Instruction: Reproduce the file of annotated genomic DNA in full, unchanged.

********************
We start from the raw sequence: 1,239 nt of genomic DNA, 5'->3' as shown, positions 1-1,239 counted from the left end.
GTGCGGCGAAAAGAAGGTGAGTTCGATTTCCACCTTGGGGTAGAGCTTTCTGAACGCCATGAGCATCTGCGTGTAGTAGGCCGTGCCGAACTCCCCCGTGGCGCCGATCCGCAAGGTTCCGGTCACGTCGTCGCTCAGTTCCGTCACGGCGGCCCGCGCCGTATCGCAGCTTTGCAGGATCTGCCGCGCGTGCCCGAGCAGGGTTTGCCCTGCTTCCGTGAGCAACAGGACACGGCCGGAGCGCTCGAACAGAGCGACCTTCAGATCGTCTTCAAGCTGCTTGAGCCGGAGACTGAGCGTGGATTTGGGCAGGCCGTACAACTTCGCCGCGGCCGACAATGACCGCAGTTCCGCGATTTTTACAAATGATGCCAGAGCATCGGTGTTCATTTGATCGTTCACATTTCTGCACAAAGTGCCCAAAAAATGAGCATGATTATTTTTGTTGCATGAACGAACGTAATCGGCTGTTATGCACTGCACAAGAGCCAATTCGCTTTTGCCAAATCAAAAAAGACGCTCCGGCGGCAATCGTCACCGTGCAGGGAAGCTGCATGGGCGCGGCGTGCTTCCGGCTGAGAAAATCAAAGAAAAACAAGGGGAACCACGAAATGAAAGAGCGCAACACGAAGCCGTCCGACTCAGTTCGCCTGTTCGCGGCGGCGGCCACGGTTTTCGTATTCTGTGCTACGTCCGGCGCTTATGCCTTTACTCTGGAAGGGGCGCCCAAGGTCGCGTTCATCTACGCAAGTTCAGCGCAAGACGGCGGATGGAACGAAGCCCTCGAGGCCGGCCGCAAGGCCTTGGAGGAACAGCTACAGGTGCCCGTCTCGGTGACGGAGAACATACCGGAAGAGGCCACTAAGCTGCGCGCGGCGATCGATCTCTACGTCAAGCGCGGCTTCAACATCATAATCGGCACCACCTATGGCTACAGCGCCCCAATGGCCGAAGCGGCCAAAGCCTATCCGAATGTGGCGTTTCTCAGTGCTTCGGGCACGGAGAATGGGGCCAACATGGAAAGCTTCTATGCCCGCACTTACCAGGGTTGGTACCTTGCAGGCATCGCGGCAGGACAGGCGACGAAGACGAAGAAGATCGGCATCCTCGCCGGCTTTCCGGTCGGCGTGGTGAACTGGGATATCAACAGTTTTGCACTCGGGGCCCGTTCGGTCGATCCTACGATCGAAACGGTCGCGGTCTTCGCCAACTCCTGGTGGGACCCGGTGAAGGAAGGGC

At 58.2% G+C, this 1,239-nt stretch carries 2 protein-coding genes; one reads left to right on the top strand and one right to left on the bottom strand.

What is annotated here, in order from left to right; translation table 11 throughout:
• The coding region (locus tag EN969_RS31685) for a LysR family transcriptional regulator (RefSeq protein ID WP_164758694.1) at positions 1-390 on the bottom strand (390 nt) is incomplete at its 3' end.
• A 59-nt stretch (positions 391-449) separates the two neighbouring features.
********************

We start from the raw sequence: 1,239 nt of genomic DNA, 5'->3' as shown, positions 1-1,239 counted from the left end.
GTGCGGCGAAAAGAAGGTGAGTTCGATTTCCACCTTGGGGTAGAGCTTTCTGAACGCCATGAGCATCTGCGTGTAGTAGGCCGTGCCGAACTCCCCCGTGGCGCCGATCCGCAAGGTTCCGGTCACGTCGTCGCTCAGTTCCGTCACGGCGGCCCGCGCCGTATCGCAGCTTTGCAGGATCTGCCGCGCGTGCCCGAGCAGGGTTTGCCCTGCTTCCGTGAGCAACAGGACACGGCCGGAGCGCTCGAACAGAGCGACCTTCAGATCGTCTTCAAGCTGCTTGAGCCGGAGACTGAGCGTGGATTTGGGCAGGCCGTACAACTTCGCCGCGGCCGACAATGACCGCAGTTCCGCGATTTTTACAAATGATGCCAGAGCATCGGTGTTCATTTGATCGTTCACATTTCTGCACAAAGTGCCCAAAAAATGAGCATGATTATTTTTGTTGCATGAACGAACGTAATCGGCTGTTATGCACTGCACAAGAGCCAATTCGCTTTTGCCAAATCAAAAAAGACGCTCCGGCGGCAATCGTCACCGTGCAGGGAAGCTGCATGGGCGCGGCGTGCTTCCGGCTGAGAAAATCAAAGAAAAACAAGGGGAACCACGAAATGAAAGAGCGCAACACGAAGCCGTCCGACTCAGTTCGCCTGTTCGCGGCGGCGGCCACGGTTTTCGTATTCTGTGCTACGTCCGGCGCTTATGCCTTTACTCTGGAAGGGGCGCCCAAGGTCGCGTTCATCTACGCAAGTTCAGCGCAAGACGGCGGATGGAACGAAGCCCTCGAGGCCGGCCGCAAGGCCTTGGAGGAACAGCTACAGGTGCCCGTCTCGGTGACGGAGAACATACCGGAAGAGGCCACTAAGCTGCGCGCGGCGATCGATCTCTACGTCAAGCGCGGCTTCAACATCATAATCGGCACCACCTATGGCTACAGCGCCCCAATGGCCGAAGCGGCCAAAGCCTATCCGAATGTGGCGTTTCTCAGTGCTTCGGGCACGGAGAATGGGGCCAACATGGAAAGCTTCTATGCCCGCACTTACCAGGGTTGGTACCTTGCAGGCATCGCGGCAGGACAGGCGACGAAGACGAAGAAGATCGGCATCCTCGCCGGCTTTCCGGTCGGCGTGGTGAACTGGGATATCAACAGTTTTGCACTCGGGGCCCGTTCGGTCGATCCTACGATCGAAACGGTCGCGGTCTTCGCCAACTCCTGGTGGGACCCGGTGAAGGAAGGGC

At 58.2% G+C, this 1,239-nt stretch carries 2 protein-coding genes; one reads left to right on the top strand and one right to left on the bottom strand.

What is annotated here, in order from left to right; translation table 11 throughout:
• The coding region (locus tag EN969_RS31685) for a LysR family transcriptional regulator (RefSeq protein ID WP_164758694.1) at positions 1-390 on the bottom strand (390 nt) is incomplete at its 3' end.
• A 59-nt stretch (positions 391-449) separates the two neighbouring features.